Half of payday loan users 'cannot afford repayments'
Published by Max Salsbury for 24dash.com in Communities and also in Finance
Half of payday loan users cannot afford repayments
Almost half (48%) of those who have taken out payday loans cannot afford to repay the debt, Which? research has revealed.
The consumer campaigning charity is now calling for a shake-up of the payday lending industry to protect potential borrowers from getting into greater financial difficulties.
The research also revealed that 29% of payday loan users have taken out credit that they knew they couldn’t repay. In the last 12 months, 57% of people with payday loans have incurred charges after missing a repayment.
Which? interviewed a random sample of 4031 British adults in August this year. Of those who had taken payday loans, 43% said that it was too easy to get credit, whilst almost a third (31%) said they had been hassled by debt collection agencies within the last 12 months. One in five said they had been hit with unexpected charges.
The research showed that people are relying on payday loans to pay for rent and regular bills far more than they are using credit cards.
Wonga, one of the country's largest payday loan companies, charges up to 4,215% APR on its loans.
Which? executive director, Richard Lloyd, said: “It’s shocking that half of all people taking out payday loans have been unable to pay the money back and it’s a depressing sign of the times that almost a third were hassled by debt collectors in the past year. Payday loans are leaving many people caught in a spiral of debt and taking out more loans just to get by. That’s when they’re hit by excessive penalty charges and roll over fees.
“The Office of Fair Trading must do more to clamp down on irresponsible lending by introducing tighter rules for payday lenders. Better affordability assessments and clearer charges would be the first steps to clean up the industry and better protect consumers.”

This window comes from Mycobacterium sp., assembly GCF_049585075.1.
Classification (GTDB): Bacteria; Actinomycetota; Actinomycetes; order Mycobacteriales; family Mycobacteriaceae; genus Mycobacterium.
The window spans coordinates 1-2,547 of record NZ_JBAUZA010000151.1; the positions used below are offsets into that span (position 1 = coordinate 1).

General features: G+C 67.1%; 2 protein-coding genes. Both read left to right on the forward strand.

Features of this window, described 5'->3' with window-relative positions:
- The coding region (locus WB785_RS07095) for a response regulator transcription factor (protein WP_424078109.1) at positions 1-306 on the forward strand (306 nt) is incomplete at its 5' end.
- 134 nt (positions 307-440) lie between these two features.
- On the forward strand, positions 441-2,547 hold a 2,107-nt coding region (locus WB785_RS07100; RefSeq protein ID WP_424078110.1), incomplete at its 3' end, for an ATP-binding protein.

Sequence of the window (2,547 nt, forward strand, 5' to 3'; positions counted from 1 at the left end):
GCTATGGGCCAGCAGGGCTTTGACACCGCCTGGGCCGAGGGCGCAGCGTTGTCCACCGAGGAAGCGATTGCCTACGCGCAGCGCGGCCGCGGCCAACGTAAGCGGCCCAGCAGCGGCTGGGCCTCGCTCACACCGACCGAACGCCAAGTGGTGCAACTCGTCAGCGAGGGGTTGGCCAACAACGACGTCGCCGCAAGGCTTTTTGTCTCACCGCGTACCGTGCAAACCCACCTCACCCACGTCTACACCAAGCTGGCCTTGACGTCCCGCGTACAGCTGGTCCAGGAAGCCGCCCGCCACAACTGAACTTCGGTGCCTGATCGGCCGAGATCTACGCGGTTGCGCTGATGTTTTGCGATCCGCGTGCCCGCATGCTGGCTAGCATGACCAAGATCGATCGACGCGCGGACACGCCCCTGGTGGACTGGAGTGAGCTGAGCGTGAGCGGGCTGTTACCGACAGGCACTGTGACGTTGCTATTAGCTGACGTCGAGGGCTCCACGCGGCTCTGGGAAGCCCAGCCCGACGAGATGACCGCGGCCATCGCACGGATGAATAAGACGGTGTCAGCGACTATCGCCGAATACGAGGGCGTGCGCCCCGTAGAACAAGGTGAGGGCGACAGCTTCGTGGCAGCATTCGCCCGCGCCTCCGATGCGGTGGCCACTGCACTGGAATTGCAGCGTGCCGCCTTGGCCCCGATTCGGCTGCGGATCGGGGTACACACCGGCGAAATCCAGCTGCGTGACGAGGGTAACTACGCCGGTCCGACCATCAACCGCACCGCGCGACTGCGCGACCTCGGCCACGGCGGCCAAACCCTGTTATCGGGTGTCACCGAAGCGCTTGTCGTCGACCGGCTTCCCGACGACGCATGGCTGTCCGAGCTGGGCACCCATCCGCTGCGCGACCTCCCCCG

The Office of Fair Trading (OFT) launched a review into the payday lending industry in February and has almost completed its visits to over 50 firms in the UK.
The review will investigate compliance with the Consumer Credit Act and the OFT's guidance on irresponsible lending.
David Fisher, OFT Director of Consumer Credit, said: "We are concerned that some payday lenders are taking advantage of people in financial difficulty, in breach of the Consumer Credit Act and not meeting the standards set out in our guidance on irresponsible lending. This is unacceptable. We will work with the trade bodies to drive up standards but will also not hesitate to take enforcement action, including revoking firms' licences to operate where necessary.
"The payday sector has grown considerably since the OFT's high cost credit review in 2010. This, combined with the current tough economic conditions makes it the right time for us to review the industry and improve protection for consumers."
Which? is now calling for:
- More robust affordability assessments that take into account the borrower’s income, expenditure and their ability to repay the debt.
- Affordability assessments to take place each time a borrower requests to roll over a loan or take out a new one.
- Lenders to be clear and upfront about all extra charges and display them clearly on their website alongside the application process.
- Lenders to do more to help customers in financial difficulty by freezing penalties and working out suitable repayment plans.
- All extra charges to be fair and reflect the true cost to the lender. Excessive charges must be stamped out.
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